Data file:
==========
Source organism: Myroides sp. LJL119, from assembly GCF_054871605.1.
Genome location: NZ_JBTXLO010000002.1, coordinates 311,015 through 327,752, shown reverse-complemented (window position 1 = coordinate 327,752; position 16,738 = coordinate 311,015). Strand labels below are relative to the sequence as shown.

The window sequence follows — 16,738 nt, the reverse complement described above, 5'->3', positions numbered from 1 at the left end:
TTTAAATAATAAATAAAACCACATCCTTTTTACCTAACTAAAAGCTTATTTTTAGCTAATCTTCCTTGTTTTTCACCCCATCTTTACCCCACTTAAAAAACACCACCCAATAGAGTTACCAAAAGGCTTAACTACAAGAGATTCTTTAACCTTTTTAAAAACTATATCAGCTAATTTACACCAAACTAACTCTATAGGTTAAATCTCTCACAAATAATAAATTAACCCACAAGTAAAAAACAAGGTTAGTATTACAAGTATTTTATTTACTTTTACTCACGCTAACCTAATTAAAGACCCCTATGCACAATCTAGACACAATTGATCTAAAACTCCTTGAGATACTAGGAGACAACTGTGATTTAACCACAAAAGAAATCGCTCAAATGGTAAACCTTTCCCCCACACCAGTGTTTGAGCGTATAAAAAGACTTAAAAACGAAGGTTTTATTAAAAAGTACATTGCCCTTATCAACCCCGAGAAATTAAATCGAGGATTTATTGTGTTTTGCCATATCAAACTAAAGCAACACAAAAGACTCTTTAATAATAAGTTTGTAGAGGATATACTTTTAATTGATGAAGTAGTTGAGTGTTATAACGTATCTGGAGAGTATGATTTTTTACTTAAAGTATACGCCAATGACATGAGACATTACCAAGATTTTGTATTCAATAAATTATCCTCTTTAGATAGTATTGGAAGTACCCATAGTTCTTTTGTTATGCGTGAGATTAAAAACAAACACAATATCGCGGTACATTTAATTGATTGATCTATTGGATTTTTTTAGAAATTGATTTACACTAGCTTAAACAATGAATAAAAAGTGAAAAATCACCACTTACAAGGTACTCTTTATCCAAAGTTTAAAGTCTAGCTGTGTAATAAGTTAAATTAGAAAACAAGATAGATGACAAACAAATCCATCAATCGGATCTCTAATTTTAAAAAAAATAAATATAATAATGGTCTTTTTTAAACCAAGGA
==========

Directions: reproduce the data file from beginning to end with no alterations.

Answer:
Source organism: Myroides sp. LJL119, from assembly GCF_054871605.1.
Genome location: NZ_JBTXLO010000002.1, coordinates 311,015 through 327,752, shown reverse-complemented (window position 1 = coordinate 327,752; position 16,738 = coordinate 311,015). Strand labels below are relative to the sequence as shown.

The window sequence follows — 16,738 nt, the reverse complement described above, 5'->3', positions numbered from 1 at the left end:
TTTAAATAATAAATAAAACCACATCCTTTTTACCTAACTAAAAGCTTATTTTTAGCTAATCTTCCTTGTTTTTCACCCCATCTTTACCCCACTTAAAAAACACCACCCAATAGAGTTACCAAAAGGCTTAACTACAAGAGATTCTTTAACCTTTTTAAAAACTATATCAGCTAATTTACACCAAACTAACTCTATAGGTTAAATCTCTCACAAATAATAAATTAACCCACAAGTAAAAAACAAGGTTAGTATTACAAGTATTTTATTTACTTTTACTCACGCTAACCTAATTAAAGACCCCTATGCACAATCTAGACACAATTGATCTAAAACTCCTTGAGATACTAGGAGACAACTGTGATTTAACCACAAAAGAAATCGCTCAAATGGTAAACCTTTCCCCCACACCAGTGTTTGAGCGTATAAAAAGACTTAAAAACGAAGGTTTTATTAAAAAGTACATTGCCCTTATCAACCCCGAGAAATTAAATCGAGGATTTATTGTGTTTTGCCATATCAAACTAAAGCAACACAAAAGACTCTTTAATAATAAGTTTGTAGAGGATATACTTTTAATTGATGAAGTAGTTGAGTGTTATAACGTATCTGGAGAGTATGATTTTTTACTTAAAGTATACGCCAATGACATGAGACATTACCAAGATTTTGTATTCAATAAATTATCCTCTTTAGATAGTATTGGAAGTACCCATAGTTCTTTTGTTATGCGTGAGATTAAAAACAAACACAATATCGCGGTACATTTAATTGATTGATCTATTGGATTTTTTTAGAAATTGATTTACACTAGCTTAAACAATGAATAAAAAGTGAAAAATCACCACTTACAAGGTACTCTTTATCCAAAGTTTAAAGTCTAGCTGTGTAATAAGTTAAATTAGAAAACAAGATAGATGACAAACAAATCCATCAATCGGATCTCTAATTTTAAAAAAAATAAATATAATAATGGTCTTTTTTAAACCAAGGA